But he’s no legend.

Evan Smoak is a man with skills, resources, and a personal mission to help those with nowhere else to turn. He’s also a man with a dangerous past. Chosen as a child, he was raised and trained as part of the governments Orphan program, designed to create the perfect deniable intelligence assets— assassins. He was Orphan X. Evan broke with the program, using everything he learned to disappear.

Now, however, someone is on his tail. Someone with similar skills and training. Someone who knows Orphan X. Someone who is getting closer and closer. And will exploit Evan’s weakness—his work as The Nowhere Man—to find him and eliminate him.

Evan’s training, unlike that of the other Orphans, left his deep seated moral code intact. He carries guilt and remorse with him everywhere, as well as his conscience. He’s one of the good guys, but don’t get on his bad side. His humanity is evident, but he still strictly adheres to the rules instilled within him by his handler- Jack- a man who was more like a father to him.

Still, Evan’s personality is muted, as he fiercely controls all his emotions. The secondary characters provide the dramatic dialogue, while Evan internalizes and reminds himself of how to respond to complex situations. There is no reliance on gimmicks, no slick polish or shine, the dialogue is sparse, to the point, without a lot of time spent on descriptive text. The story moves at an incredibly swift pace, formatted almost like long form vignettes. It has a unique presentation but that helps to create a tense, suspenseful atmosphere, adding just the right amount of poignancy to the story, allowing one to fall under Evan’s spell. One finds oneself cheering him on, developing a connection to him, caring about what may happen to him as he continues his lonely journey.

Orphan X hits all of the right notes – fantastic action, more than a few twists, some excellent character development, and some pretty cool gadgetry. In lesser hands, Evan could have been turned into a stereotypical assassin-with-a-heart, but Gregg Hurwitz gave him a lot of complexity, which made him all the more fascinating.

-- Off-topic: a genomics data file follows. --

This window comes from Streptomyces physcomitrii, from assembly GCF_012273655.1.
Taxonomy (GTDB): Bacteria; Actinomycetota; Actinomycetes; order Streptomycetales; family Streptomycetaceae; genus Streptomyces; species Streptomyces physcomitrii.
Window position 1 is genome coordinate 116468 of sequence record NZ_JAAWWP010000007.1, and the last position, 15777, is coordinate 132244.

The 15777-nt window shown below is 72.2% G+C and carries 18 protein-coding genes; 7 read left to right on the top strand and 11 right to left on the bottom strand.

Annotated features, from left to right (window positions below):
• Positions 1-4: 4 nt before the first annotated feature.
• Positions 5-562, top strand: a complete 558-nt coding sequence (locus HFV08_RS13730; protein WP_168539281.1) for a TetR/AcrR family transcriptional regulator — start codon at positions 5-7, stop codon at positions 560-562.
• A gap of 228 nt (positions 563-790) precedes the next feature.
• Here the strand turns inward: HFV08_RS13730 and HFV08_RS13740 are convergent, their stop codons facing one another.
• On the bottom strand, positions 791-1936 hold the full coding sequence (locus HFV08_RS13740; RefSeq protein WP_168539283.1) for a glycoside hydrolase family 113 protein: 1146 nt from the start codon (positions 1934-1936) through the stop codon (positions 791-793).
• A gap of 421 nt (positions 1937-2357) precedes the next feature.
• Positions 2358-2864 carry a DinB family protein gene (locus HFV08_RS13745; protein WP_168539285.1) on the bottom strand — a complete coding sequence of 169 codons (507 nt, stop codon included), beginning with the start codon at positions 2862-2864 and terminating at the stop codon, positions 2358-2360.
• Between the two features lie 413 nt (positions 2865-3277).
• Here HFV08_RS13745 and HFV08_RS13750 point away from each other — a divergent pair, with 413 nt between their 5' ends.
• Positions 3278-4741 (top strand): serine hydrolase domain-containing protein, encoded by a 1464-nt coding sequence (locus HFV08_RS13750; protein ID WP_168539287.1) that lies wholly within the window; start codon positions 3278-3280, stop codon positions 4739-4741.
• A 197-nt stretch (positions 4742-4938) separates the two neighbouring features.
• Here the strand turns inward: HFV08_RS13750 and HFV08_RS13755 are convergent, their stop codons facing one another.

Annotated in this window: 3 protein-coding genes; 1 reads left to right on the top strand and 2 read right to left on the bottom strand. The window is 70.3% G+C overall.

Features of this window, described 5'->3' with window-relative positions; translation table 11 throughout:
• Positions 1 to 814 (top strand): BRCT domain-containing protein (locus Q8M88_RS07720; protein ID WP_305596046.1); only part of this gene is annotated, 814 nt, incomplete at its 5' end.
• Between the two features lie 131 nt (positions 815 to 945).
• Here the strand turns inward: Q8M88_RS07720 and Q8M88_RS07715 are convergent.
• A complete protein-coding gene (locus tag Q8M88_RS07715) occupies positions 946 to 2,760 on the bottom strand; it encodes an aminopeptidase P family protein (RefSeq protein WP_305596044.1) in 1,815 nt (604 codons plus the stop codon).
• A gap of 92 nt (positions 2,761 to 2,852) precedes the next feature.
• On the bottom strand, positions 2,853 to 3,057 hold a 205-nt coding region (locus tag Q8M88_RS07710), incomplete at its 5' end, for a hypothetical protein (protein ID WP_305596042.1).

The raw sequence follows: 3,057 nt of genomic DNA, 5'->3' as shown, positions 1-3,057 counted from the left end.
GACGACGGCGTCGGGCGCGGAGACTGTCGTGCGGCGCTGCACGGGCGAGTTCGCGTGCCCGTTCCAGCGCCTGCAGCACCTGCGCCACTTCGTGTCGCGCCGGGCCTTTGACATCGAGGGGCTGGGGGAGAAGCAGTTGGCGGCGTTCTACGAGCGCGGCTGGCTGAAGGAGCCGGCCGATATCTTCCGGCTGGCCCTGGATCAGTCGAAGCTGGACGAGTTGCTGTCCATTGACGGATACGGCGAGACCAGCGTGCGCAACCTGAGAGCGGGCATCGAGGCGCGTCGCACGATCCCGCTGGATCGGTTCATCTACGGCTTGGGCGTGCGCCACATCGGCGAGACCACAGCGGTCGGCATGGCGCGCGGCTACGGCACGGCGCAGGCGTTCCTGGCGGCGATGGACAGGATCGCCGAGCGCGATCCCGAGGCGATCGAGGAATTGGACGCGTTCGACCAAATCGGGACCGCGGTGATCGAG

It’s a book filled with plot, action, terror, blood and guts.

“I do.” A man’s desperate voice. “Dios mio, I do more than anything. Is it true? Is it true that you can help me?”

Image Link: https://images-na.ssl-images-amazon.com/images/I/A1Nk2UrPPWL.jpg (16/04/21)

You Don’t Have to be Fearless | Rukaiya S

Help me feel at home. In a world where I am a stranger. At home. Relaxed. At ease in my mind, help me feel at peace. In a world where I am a traveller. A plane in the sky, help me feel free. In a world where I am an angel. Help me stay alive. In a place where I am able, help me. Gain power, a tycoon in a tower, help. Me stretch my knowledge, help me. In a fairground where I am an adult. Help me find my ride, in the sea. Where I am drowning, help. My mind, in a mixture, a confusion. Help me in a plan. In a time. Help. My tears. The help. Me in. Where I. No not. In a flame. Burning. Burning. Burnt in a world. Where I am alone.
Help me feel at home.

For I Am Fearless | Jess G

A trail of sins chained to me, 
I search for thee in my call to repent, 
Towards the chapel - my hand the key 
To inner awareness I’ve ascent. 
What lies ahead in the unknown abyss, 
Apprehension drawn from my body as I am blessed, 
I look to you - am I ready for this? 
You urge me to follow and continue the quest 

For father, thou art my saviour, 
Through times of uncertainty, secure as monarch to throne 
And like a soldier decorated in armour, 
You’ll fight for my freedom until your gravestone.  
In your presence I am fearless, 
For I know I may be weak - yet you make me strong 
As even through times of loss or illness, 
You shelter me from the storm and empower me to belong. 
Eternally you are by my side, 
Every hidden sacrifice, 
Through it all you stride bravely and guide 
Me to safer shores that thou deem shall suffice. 
	 'He will never leave you, nor forsake you’ 
As true as deuteronomy speaks 
‘do not be afraid; do not be discouraged’ 
For he shall protect those that seek. 
In your presence I am fearless, 
For through all weathers I have known 
I am not alone in the vast orbiting stillness, 
as thou shall nurture and teach me until I am grown. 
Each year I light a candle to your ascension 
And closely watch the warmth of the flame fill the room, 
Its body’s lively allegro catching attention 
Alike the risen from the tomb. 
After eighteen years I vow to thee, 
From my family one is now parted 
For you loosened the chains guiding me, 
Now I shall disembark courageous and stout-hearted. 
In your presence I am fearless, 
Yet in your absence thou art still with me 
For in every step I see your faithfulness 
And know it is time to be set free.  
In your presence I am fearless, 
For through the years you have taught your vower. 
In your absence I shall be fearless, 
For you have given me a spirit of power. 

Grief Carries Bluebells in his Pocket | Holly B

The snow falls like an afterthought.
Church shoes struggle for grip on frozen ground and
Crimson lips stand bold against ashen faces.
Grief has donned a thick black coat and a pair of red rimmed eyes.
He takes his place among the mourners,
Standing to attention in the slow procession.
The air around him tastes like ashes.
Chapped fingers curl inside thin gloves,
A memory falls loose from their grip.
The battered black box is a weight on grieving shoulders.